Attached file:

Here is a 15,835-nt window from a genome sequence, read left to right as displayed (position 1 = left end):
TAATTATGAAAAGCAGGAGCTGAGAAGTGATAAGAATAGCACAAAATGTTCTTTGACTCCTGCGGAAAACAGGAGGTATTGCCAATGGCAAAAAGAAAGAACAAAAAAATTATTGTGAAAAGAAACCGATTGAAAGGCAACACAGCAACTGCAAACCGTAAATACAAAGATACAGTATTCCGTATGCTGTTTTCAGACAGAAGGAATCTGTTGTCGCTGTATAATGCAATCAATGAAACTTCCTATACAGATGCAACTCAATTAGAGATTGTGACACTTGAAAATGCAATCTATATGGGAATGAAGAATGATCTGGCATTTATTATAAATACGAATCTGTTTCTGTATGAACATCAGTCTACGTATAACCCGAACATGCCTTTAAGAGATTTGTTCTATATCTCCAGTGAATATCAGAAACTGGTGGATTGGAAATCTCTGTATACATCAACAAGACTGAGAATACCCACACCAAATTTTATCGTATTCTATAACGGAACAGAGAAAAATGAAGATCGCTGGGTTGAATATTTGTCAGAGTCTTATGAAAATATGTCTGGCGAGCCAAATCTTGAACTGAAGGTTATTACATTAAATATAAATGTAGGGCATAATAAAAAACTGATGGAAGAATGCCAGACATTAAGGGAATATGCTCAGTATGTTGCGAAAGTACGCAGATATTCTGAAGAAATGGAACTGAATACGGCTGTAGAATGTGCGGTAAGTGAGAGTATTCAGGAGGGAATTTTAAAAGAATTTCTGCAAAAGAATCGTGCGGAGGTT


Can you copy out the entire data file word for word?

Here is a 15,835-nt window from a genome sequence, read left to right as displayed (position 1 = left end):
TAATTATGAAAAGCAGGAGCTGAGAAGTGATAAGAATAGCACAAAATGTTCTTTGACTCCTGCGGAAAACAGGAGGTATTGCCAATGGCAAAAAGAAAGAACAAAAAAATTATTGTGAAAAGAAACCGATTGAAAGGCAACACAGCAACTGCAAACCGTAAATACAAAGATACAGTATTCCGTATGCTGTTTTCAGACAGAAGGAATCTGTTGTCGCTGTATAATGCAATCAATGAAACTTCCTATACAGATGCAACTCAATTAGAGATTGTGACACTTGAAAATGCAATCTATATGGGAATGAAGAATGATCTGGCATTTATTATAAATACGAATCTGTTTCTGTATGAACATCAGTCTACGTATAACCCGAACATGCCTTTAAGAGATTTGTTCTATATCTCCAGTGAATATCAGAAACTGGTGGATTGGAAATCTCTGTATACATCAACAAGACTGAGAATACCCACACCAAATTTTATCGTATTCTATAACGGAACAGAGAAAAATGAAGATCGCTGGGTTGAATATTTGTCAGAGTCTTATGAAAATATGTCTGGCGAGCCAAATCTTGAACTGAAGGTTATTACATTAAATATAAATGTAGGGCATAATAAAAAACTGATGGAAGAATGCCAGACATTAAGGGAATATGCTCAGTATGTTGCGAAAGTACGCAGATATTCTGAAGAAATGGAACTGAATACGGCTGTAGAATGTGCGGTAAGTGAGAGTATTCAGGAGGGAATTTTAAAAGAATTTCTGCAAAAGAATCGTGCGGAGGTT